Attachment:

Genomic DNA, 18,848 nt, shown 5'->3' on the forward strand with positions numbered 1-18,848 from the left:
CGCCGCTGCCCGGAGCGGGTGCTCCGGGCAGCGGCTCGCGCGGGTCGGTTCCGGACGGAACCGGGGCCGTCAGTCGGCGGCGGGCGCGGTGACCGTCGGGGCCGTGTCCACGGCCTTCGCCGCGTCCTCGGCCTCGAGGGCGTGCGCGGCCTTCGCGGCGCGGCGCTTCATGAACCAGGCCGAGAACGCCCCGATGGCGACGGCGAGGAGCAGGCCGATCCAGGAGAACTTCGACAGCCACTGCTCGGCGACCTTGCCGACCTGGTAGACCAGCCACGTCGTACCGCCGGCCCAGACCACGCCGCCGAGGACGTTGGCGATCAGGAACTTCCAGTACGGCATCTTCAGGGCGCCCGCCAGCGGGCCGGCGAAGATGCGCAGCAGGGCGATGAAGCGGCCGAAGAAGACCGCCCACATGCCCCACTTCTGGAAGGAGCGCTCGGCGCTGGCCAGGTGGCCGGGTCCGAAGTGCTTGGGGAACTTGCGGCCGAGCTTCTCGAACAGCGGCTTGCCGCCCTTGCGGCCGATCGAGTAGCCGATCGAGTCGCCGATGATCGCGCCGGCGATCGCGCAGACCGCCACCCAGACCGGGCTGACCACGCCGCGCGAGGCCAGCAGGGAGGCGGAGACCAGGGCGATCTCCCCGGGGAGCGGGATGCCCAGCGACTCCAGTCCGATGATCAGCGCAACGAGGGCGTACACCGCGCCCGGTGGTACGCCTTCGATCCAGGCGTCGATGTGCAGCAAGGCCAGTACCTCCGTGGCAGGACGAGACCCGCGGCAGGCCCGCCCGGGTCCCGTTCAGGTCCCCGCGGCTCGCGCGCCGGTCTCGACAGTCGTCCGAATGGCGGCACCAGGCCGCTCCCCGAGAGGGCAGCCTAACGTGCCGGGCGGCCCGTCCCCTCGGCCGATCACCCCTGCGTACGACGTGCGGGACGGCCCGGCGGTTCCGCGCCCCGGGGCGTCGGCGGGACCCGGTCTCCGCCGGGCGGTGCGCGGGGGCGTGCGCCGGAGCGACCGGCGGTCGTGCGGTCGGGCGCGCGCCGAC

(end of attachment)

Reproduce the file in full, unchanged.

Genomic DNA, 18,848 nt, shown 5'->3' on the forward strand with positions numbered 1-18,848 from the left:
CGCCGCTGCCCGGAGCGGGTGCTCCGGGCAGCGGCTCGCGCGGGTCGGTTCCGGACGGAACCGGGGCCGTCAGTCGGCGGCGGGCGCGGTGACCGTCGGGGCCGTGTCCACGGCCTTCGCCGCGTCCTCGGCCTCGAGGGCGTGCGCGGCCTTCGCGGCGCGGCGCTTCATGAACCAGGCCGAGAACGCCCCGATGGCGACGGCGAGGAGCAGGCCGATCCAGGAGAACTTCGACAGCCACTGCTCGGCGACCTTGCCGACCTGGTAGACCAGCCACGTCGTACCGCCGGCCCAGACCACGCCGCCGAGGACGTTGGCGATCAGGAACTTCCAGTACGGCATCTTCAGGGCGCCCGCCAGCGGGCCGGCGAAGATGCGCAGCAGGGCGATGAAGCGGCCGAAGAAGACCGCCCACATGCCCCACTTCTGGAAGGAGCGCTCGGCGCTGGCCAGGTGGCCGGGTCCGAAGTGCTTGGGGAACTTGCGGCCGAGCTTCTCGAACAGCGGCTTGCCGCCCTTGCGGCCGATCGAGTAGCCGATCGAGTCGCCGATGATCGCGCCGGCGATCGCGCAGACCGCCACCCAGACCGGGCTGACCACGCCGCGCGAGGCCAGCAGGGAGGCGGAGACCAGGGCGATCTCCCCGGGGAGCGGGATGCCCAGCGACTCCAGTCCGATGATCAGCGCAACGAGGGCGTACACCGCGCCCGGTGGTACGCCTTCGATCCAGGCGTCGATGTGCAGCAAGGCCAGTACCTCCGTGGCAGGACGAGACCCGCGGCAGGCCCGCCCGGGTCCCGTTCAGGTCCCCGCGGCTCGCGCGCCGGTCTCGACAGTCGTCCGAATGGCGGCACCAGGCCGCTCCCCGAGAGGGCAGCCTAACGTGCCGGGCGGCCCGTCCCCTCGGCCGATCACCCCTGCGTACGACGTGCGGGACGGCCCGGCGGTTCCGCGCCCCGGGGCGTCGGCGGGACCCGGTCTCCGCCGGGCGGTGCGCGGGGGCGTGCGCCGGAGCGACCGGCGGTCGTGCGGTCGGGCGCGCGCCGAC